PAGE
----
Nagios – What A Pain in the Pi!

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Working in the IT world you deal with a lot of servers (unless you are lucky and virtualize most of what you have). With all of that power comes great responsibility…and the need to monitor everything.  Wouldn’t it be great if there was a way to know about problems BEFORE they happened? Luckily there are a lot of solutions out there.  Being that I work in a SMB my buget is small, as in $0 small.  That leaves me with a lot of issues when it comes to implementing worthwhile solutions.  That is where Nagios comes in.

Nagios is a free unless you pay for more network and server monitoring solution.  Therefore it is great for people in situations like mine, so long as you understand Linux enough to set it up and get it running. Since I have no problem working in Linux that normally isn’t an issue. However since we didn’t have the money or spare hardware for a server to run Nagios on, we opted to use a spare Raspberry Pi my boss had laying around.

Being the super tech savvy Nix nerd I am, I opted to do a simple sudo apt-get install Nagios3, not realizing what I was getting myself into.  I thought I would be avoiding a whole messy compile of the program for a clean and easy install.  Instead I got one messy Pi to clean up after.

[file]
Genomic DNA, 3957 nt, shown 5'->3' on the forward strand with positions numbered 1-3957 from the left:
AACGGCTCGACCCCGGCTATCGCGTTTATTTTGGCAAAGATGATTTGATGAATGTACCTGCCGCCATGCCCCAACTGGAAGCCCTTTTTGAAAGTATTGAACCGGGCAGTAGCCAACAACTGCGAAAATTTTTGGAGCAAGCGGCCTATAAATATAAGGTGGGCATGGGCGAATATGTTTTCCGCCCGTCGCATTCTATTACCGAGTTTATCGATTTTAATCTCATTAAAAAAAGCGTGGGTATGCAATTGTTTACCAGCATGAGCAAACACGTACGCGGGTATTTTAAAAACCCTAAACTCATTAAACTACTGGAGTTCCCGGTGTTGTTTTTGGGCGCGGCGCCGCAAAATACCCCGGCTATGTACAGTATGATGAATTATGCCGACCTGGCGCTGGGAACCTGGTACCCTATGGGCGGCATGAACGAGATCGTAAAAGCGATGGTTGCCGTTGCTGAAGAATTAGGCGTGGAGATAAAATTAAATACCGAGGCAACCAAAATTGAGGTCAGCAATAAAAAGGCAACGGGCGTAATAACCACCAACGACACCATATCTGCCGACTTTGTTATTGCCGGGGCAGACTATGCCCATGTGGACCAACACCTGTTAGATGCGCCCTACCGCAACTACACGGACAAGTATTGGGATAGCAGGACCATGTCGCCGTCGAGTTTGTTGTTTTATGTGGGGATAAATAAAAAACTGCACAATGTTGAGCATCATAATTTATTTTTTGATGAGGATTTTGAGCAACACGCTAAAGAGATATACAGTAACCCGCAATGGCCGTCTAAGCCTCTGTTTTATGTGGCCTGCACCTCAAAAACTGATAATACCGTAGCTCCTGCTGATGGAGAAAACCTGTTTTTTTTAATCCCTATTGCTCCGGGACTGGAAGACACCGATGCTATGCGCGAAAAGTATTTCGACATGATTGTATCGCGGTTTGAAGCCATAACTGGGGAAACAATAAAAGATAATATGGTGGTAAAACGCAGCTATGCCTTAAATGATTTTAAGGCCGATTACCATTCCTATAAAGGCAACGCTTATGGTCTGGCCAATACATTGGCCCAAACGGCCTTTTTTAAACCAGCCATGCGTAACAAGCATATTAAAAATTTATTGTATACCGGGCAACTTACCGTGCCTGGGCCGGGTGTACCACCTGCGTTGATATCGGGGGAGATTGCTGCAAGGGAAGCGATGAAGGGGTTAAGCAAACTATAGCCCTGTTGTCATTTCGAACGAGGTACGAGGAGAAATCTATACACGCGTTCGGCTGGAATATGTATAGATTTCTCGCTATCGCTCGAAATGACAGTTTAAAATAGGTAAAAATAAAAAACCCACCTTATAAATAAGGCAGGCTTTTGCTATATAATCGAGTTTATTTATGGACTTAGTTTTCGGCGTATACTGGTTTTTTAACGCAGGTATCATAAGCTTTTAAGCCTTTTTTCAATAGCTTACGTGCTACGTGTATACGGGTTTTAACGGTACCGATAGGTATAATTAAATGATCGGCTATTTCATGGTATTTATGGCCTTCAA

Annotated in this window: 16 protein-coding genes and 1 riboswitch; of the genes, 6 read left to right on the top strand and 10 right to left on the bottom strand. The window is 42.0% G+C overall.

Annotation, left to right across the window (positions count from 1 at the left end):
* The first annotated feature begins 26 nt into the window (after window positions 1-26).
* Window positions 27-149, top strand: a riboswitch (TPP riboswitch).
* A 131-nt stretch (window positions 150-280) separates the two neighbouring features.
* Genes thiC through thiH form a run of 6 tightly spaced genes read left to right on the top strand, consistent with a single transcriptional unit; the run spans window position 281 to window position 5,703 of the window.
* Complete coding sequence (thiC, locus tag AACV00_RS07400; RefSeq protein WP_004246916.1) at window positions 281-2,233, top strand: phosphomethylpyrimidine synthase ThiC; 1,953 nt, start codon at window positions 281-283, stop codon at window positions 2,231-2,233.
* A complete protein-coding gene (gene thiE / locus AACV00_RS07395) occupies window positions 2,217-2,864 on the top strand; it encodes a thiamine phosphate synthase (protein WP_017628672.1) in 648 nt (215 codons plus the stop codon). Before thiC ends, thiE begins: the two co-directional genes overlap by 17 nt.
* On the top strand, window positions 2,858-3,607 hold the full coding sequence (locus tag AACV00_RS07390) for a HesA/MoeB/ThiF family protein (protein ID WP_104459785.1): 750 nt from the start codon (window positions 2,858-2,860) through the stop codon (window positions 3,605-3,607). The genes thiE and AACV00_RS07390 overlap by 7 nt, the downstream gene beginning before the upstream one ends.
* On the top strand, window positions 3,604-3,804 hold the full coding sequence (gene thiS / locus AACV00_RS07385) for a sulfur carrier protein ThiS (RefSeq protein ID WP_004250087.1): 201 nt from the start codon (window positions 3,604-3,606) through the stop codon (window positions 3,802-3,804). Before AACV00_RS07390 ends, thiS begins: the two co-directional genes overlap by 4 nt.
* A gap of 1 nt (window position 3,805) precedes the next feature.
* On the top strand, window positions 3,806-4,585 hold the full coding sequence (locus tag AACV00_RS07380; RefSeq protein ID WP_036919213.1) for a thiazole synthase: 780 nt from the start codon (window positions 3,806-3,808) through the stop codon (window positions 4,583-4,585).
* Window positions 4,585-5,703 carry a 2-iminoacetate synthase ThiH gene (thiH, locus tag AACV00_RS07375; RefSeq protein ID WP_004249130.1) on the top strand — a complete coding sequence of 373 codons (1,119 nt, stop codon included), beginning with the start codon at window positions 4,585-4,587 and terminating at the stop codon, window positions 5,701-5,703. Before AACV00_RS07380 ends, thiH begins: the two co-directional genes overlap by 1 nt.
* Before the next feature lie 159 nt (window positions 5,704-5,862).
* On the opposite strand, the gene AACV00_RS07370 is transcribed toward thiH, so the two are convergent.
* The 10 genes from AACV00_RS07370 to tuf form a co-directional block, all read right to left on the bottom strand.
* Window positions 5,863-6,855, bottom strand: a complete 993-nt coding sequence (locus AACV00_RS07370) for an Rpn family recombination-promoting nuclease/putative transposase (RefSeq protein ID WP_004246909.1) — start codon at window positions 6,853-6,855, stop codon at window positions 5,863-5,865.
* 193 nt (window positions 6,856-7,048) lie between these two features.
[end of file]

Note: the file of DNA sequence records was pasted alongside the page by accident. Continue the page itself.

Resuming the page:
After the install completed I tried to long in to the web interface, no luck. I tried to start the service again, and that is when I started seeing errors about missing .cfg files.  Apparently when you install Nagios on Raspbian most of the .cfg files are commented out and you have to uncomment them.  I’m not going to go into detail about fixing the issue, as this is more of a rant/vent than a How-To and besides it was a fun experience learning how to get it all to work.

Once I finally had all the config files loading correctly, as well as a few plugins for SQL server I wanted to try out, I installed a new theme and called it a day.  I’m still currently setting up Nagios but so far I have learned a lot more about Linux than I ever knew before.  This is a great example of why you should never give up on a project just because it doesn’t work at first.

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